We welcome the strengthening of the current framework of conservation and wildlife protection as far as it goes. We regret the fact that there is no statutory underpinning of what was developed as a result of the Rio conference. Biodiversity action plans are not to be put on a statutory basis, as I believe they should be. We regret that there is no provision in the Bill for making good existing damage to SSSIs, but perhaps there will be provision elsewhere. Protection of SSSIs over the past few years and the amount that has been lost has been a disgrace.

We regret the fact that there is nothing about species protection outside SSSIs. I understand how difficult it is to produce definitions in that area, but the Government must address that problem if they are to take wildlife protection seriously. To echo an earlier point, we regret that the Bill contains nothing on marine conservation. Many years ago I was involved from outside the House in producing the amendments to the Environmental Protection Bill--as the right hon. Member for South Shields (Dr. Clark) will recall--which has never made a

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great difference. We need to address that issue. We should also consider the position of interim development orders. That applies particularly to peat moors and the effect that they can have on mineral workings. The Bill does not contain provisions for areas of outstanding natural beauty. They should be included, and we must address that issue in Committee.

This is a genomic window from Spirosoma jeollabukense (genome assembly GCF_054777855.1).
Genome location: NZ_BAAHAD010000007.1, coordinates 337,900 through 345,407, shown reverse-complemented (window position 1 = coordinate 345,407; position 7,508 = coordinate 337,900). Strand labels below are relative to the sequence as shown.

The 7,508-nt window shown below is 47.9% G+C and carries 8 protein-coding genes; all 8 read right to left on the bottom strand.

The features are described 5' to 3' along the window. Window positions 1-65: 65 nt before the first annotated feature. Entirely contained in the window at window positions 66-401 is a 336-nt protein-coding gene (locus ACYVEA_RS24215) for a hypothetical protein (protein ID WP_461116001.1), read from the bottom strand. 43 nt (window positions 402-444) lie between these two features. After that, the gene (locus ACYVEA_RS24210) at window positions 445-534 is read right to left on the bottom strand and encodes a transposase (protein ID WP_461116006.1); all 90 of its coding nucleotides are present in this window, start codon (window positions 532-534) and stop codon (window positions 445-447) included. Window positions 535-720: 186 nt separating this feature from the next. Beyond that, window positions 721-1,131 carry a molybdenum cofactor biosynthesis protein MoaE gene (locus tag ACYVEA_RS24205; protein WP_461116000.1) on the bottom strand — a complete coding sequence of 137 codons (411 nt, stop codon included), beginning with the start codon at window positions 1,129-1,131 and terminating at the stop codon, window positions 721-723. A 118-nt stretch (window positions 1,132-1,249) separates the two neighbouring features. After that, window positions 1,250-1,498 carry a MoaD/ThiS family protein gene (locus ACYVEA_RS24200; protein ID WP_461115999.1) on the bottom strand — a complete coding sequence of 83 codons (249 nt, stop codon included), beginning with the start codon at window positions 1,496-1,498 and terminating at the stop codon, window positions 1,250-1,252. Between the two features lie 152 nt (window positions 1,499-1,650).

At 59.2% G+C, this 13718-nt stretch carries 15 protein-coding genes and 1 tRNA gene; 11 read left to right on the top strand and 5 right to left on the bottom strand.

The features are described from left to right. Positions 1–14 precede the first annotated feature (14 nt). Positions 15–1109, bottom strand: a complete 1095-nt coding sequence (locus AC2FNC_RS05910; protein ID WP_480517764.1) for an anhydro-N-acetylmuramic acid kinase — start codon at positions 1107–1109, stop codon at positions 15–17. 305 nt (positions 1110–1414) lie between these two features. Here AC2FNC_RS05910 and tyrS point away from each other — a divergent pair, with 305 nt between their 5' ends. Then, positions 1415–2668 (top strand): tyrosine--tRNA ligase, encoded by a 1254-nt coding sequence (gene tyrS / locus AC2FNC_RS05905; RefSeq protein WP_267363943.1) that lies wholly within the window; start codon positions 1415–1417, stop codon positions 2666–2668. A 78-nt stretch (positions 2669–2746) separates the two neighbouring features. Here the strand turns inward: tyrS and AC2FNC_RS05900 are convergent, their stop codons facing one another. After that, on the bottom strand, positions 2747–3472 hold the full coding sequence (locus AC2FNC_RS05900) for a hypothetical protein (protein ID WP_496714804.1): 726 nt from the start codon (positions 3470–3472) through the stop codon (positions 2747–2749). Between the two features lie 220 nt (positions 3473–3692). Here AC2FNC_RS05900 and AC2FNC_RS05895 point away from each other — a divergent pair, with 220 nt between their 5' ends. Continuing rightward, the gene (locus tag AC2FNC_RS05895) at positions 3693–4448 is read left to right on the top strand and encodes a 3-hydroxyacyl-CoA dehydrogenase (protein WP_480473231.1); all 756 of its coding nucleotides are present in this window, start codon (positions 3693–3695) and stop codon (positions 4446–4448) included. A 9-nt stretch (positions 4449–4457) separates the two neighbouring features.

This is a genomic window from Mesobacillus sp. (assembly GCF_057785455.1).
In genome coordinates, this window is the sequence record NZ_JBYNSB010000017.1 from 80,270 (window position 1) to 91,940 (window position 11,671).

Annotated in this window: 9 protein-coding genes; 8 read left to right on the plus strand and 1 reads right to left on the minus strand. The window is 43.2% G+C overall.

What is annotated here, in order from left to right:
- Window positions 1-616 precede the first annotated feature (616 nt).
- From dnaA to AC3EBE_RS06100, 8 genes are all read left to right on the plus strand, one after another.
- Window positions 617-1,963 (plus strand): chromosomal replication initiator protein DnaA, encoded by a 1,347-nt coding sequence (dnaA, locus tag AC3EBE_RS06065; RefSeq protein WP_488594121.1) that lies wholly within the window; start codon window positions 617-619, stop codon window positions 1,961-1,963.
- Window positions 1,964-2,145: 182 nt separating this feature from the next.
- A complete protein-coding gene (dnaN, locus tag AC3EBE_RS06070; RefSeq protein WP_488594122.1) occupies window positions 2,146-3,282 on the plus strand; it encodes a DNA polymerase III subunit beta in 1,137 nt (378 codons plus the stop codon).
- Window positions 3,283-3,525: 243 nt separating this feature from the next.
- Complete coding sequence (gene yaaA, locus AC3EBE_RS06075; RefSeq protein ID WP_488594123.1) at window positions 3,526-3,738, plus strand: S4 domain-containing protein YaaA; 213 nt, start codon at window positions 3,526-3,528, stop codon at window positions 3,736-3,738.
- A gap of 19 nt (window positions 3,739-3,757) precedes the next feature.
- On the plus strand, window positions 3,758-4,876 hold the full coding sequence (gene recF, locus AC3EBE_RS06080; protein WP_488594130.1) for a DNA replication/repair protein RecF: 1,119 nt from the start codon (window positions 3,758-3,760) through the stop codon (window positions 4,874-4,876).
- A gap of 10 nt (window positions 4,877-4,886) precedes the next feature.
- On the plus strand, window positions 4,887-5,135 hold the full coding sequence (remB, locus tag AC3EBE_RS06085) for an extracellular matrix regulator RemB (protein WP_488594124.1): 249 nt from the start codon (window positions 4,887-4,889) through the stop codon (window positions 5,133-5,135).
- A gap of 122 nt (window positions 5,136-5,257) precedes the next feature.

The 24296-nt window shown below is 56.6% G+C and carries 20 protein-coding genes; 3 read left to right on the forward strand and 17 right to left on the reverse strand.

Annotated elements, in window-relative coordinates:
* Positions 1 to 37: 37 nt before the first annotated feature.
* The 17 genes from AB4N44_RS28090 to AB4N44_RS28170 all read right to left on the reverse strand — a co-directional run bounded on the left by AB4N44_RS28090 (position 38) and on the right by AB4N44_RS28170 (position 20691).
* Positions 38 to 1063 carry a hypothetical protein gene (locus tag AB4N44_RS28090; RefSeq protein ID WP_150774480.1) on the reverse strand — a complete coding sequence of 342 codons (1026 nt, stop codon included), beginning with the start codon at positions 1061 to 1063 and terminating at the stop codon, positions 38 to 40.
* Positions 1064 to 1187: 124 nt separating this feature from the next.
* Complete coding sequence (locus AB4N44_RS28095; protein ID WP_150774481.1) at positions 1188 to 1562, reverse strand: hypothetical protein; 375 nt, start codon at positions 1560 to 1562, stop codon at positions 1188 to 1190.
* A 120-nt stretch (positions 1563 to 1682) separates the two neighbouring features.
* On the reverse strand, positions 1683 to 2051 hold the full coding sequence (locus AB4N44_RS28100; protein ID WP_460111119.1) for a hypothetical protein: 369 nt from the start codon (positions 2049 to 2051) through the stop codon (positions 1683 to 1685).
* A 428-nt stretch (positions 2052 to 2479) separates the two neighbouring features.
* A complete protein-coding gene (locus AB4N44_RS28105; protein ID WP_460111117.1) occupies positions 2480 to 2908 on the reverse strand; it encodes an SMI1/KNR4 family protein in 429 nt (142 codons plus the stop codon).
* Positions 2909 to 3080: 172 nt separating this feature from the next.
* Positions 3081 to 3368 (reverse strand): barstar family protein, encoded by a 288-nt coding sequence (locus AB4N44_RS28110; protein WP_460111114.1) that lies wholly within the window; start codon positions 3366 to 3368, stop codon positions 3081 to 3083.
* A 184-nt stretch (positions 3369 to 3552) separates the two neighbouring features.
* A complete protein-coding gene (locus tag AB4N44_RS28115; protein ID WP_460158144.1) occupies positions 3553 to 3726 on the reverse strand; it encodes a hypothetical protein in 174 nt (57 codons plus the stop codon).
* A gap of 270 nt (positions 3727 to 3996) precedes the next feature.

My hon. Friend the Member for Brecon and Radnorshire (Mr. Livsey) hopes to catch your eye later, Mr. Deputy Speaker, to talk about Wales. My view and that of our party is that the Bill should not cover Wales, because this is a devolved matter for the Welsh Assembly and for the conservation and countryside bodies in Wales to deal with. It is wrong for the United Kingdom Parliament to retain this matter under a devolved system, because what happens in Wales has no effect outside the Principality.

The principal point is that it is possible to have environmental and societal benefits at the same time as agricultural sustainability: the two are not mutually inimical. Sustainability in environmental terms is not only compatible with but essential to the development of our rural communities, the rural economy and agricultural interests. There is a synergy between offering better protection and redirecting the present price support to farming through the CAP, which is wasteful and wholly indefensible. The Bill can go only a little way in that direction. It is for the Government to argue elsewhere how they achieve that.

Paradoxically, although the Government are making progress, there is limited progress on the common agricultural policy. We have the nonsense of the new IACS--integrated administration and control system--regulations and their effect on our hedgerows. The Ministry of Agriculture, Fisheries and Food should be arguing with Brussels about that. We have the nonsense of environmental support for agriculture being effectively capped, and certainly not meeting the aspirations of the industry.

We need joined-up government. We need improvements in the Bill during its passage. However, we also need the underwriting of environmental support for rural areas by the Government, through the Department of the Environment, Transport and the Regions and through MAFF. We understand that the Bill is no more than a platform in terms of some of those developments, but it is a good platform. We shall not oppose it in principle, although we shall seek to improve it during its passage.